RB: The biggest change is that the development process is far more structured – there’s much more coordinating that needs to go on than there was when it was just the two of us.

The response has been varied. For the most part, it’s been very positive, but we have had a few fans tell us that they’re disappointed we’re working on someone else’s IP and not doing more of our own original stuff. Oh well –  as fans of Penny Arcade, we’re excited to be working with them and we expect to making games for years to come so there’s no hurry.

IS: Moving forward, where do you see Zeboyd Games five years from now? What changes are you anticipating in video gaming and the independent developer scene in the future?

RB: I’m hoping that between the Rainslick Precipice of Darkness & continued sales of Cthulhu Saves the World & Breath of Death VII, that we’ll be set financially for quite some time, thus allowing us to take on bigger projects. Our development time for our games so far has been measured in months but I’d love to be able to take a couple years and make something on a bigger scope than we’ve dealt with in the past.

I expect we’ll see game prices continue to drop, the indie scene become bigger and more important, and Microsoft will release a new console with an enhanced version of Kinect that fixes many of the major issues with the current Kinect.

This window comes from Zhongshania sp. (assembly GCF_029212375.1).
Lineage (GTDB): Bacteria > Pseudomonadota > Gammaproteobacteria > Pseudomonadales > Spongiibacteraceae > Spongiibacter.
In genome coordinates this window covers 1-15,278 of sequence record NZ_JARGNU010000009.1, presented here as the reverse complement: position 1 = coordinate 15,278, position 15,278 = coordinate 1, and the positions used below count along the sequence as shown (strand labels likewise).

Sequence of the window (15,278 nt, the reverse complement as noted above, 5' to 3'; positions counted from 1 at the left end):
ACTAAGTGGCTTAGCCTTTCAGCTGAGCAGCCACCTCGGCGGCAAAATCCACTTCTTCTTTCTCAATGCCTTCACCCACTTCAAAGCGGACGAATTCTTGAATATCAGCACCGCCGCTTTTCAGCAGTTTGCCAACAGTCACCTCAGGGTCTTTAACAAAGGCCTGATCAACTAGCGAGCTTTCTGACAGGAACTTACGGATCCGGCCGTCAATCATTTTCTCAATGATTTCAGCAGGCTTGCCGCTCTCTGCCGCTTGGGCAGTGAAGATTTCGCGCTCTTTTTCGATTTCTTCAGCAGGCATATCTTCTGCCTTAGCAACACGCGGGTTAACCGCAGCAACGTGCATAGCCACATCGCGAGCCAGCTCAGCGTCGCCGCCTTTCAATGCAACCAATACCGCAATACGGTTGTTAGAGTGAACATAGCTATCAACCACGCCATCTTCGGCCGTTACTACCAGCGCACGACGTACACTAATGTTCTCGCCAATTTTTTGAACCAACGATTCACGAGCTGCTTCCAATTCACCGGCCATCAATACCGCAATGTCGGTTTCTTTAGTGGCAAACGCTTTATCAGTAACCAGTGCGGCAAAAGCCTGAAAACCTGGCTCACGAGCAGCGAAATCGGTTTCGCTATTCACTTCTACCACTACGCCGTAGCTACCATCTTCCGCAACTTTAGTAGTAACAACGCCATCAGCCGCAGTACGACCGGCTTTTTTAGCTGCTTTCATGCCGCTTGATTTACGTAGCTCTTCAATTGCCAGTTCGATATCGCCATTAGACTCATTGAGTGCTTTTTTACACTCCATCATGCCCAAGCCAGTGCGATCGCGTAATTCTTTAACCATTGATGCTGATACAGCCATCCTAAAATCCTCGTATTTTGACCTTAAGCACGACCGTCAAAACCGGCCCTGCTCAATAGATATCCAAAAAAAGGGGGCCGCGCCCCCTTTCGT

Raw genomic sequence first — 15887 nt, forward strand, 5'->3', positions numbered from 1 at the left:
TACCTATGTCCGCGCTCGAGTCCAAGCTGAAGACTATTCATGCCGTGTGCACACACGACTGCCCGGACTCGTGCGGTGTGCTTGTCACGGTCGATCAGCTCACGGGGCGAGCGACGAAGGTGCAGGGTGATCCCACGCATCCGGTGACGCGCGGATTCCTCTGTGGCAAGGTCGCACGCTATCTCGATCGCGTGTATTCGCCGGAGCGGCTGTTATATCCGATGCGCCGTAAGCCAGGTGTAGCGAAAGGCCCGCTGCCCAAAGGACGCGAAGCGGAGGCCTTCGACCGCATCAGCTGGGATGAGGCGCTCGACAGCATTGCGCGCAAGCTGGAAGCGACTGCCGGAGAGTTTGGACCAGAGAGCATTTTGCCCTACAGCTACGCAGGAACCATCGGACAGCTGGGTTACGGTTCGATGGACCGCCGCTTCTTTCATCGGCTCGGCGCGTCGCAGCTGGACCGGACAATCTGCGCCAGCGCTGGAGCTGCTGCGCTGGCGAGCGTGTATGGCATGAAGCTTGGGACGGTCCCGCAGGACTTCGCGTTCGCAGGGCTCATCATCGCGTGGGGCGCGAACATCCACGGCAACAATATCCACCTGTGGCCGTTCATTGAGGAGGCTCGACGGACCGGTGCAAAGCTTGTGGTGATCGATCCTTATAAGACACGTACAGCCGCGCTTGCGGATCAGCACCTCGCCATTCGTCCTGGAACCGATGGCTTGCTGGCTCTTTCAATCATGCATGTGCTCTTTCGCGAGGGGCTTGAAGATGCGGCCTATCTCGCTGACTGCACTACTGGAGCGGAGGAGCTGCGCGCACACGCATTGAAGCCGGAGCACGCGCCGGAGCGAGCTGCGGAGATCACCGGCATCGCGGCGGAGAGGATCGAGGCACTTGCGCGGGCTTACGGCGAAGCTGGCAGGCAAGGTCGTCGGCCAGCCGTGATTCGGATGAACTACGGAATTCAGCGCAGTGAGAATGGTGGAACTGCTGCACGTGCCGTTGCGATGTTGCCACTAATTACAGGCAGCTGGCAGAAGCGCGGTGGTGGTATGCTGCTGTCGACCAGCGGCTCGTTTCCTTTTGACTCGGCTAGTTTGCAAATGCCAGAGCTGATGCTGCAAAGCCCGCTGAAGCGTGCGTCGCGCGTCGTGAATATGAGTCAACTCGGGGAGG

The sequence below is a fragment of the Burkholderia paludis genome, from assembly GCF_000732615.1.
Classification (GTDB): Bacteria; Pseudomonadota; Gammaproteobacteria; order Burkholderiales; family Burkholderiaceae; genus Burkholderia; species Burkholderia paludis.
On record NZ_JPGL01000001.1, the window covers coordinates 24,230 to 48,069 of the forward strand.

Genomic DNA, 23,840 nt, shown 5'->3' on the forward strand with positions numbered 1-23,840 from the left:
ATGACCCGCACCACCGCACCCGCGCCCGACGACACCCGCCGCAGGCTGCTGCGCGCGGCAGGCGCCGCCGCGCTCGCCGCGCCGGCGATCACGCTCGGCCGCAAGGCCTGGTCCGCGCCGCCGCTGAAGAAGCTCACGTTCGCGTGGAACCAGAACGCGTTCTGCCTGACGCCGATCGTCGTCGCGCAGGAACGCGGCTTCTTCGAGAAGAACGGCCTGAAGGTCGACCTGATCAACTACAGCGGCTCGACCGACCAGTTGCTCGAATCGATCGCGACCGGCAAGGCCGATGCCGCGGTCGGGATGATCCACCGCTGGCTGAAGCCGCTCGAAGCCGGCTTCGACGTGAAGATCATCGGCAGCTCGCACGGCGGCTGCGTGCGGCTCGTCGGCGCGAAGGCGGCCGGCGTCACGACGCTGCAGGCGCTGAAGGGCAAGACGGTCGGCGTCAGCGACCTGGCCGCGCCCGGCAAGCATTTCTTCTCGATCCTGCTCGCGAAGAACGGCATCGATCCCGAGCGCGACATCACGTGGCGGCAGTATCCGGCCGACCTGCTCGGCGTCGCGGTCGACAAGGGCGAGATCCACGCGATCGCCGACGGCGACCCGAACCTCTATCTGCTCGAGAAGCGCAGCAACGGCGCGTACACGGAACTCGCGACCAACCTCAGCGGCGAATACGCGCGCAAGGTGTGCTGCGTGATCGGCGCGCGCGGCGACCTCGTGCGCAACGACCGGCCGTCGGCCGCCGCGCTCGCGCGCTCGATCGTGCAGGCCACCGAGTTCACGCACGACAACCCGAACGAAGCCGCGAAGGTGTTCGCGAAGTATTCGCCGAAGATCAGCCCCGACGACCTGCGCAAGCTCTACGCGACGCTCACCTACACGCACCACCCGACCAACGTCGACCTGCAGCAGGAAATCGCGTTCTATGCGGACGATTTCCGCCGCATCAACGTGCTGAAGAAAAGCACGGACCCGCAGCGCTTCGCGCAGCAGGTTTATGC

IS: Finally, what advice would you give to aspiring video game developers?

RB: Start with small projects and work your way up – there’s nothing worse than a team that tries to be too ambitious right off the bat and then falls apart. Also, visit on a regular basis – it’s a wonderful resource for anyone who is looking to become part of the game industry.


Categories: IndieSnack


Arcade enthusiast and game collector. Affiliate Twitch retro streamer and games archive writer at Gemubaka ( For business only: gemubaka at gmail